If you store wood indoors for short periods of time, it is a good idea to clean the storage area after you have used the wood. Using a first-in, first-out guideline as much as possible will reduce chances of insect problems.

It’s best to keep your wood pile off the ground and away from the house. This will make it less inviting to insects and help the wood dry. It’s not difficult to keep the wood off the ground. The wood can be stacked on a base of wooden pallets, bricks or blocks, which will allow air movement under the wood. The wood can also be covered with a waterproof tarp or stored in a shed. Regardless of how it is stored, avoid spraying firewood with insecticides. When burned, insecticide treated wood may give off harmful fumes.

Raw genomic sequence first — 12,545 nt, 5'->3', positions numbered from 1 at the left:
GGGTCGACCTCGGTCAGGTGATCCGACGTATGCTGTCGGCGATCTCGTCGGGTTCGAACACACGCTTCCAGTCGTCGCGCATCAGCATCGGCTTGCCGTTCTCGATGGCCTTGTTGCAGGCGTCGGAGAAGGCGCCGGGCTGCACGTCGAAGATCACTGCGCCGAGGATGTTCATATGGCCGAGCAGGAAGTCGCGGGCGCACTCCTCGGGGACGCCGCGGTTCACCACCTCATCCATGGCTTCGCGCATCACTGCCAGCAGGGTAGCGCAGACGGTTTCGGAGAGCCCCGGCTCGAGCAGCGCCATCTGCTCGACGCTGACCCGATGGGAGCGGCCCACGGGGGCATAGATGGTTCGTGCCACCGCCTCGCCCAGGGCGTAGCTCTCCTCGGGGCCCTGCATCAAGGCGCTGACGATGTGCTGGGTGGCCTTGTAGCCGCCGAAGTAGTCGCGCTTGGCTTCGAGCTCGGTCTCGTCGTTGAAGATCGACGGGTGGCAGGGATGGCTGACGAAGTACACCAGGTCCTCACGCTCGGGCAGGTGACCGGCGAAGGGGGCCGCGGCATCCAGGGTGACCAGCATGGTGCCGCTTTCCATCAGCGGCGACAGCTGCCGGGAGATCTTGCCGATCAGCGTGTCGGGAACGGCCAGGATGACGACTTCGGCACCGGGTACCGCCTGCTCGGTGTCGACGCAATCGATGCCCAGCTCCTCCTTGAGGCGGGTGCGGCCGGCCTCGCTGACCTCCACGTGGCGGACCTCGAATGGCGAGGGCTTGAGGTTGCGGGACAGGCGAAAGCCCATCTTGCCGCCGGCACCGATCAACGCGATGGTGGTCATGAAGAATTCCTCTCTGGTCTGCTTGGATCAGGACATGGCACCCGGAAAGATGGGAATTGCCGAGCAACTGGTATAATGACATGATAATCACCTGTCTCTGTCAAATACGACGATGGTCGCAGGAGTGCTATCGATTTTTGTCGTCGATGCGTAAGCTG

Some critters that live in firewood can be harmful to humans. To avoid a painful sting or bite from insects, spiders or scorpions (no Florida scorpion is considered poisonous, but they can inflict a painful sting), it is a good practice to wear gloves when picking up logs from a wood pile.

Firewood can be a good source of heat during our cold weather. If you’re careful with how you handle your firewood, hopefully it will warm you, not “bug” you.

Gardening in the Panhandle LIVE! 2021

Gardening in the Panhandle LIVE! 2021

We are back with new topics and guest speakers for 2021! All sessions are Thursdays at noon CDT or 1:00 p.m. EDT.

There are two ways to join the Gardening in the Panhandle LIVE! webinars:

1. Facebook Live – Follow us on Facebook and follow individual webinar Events.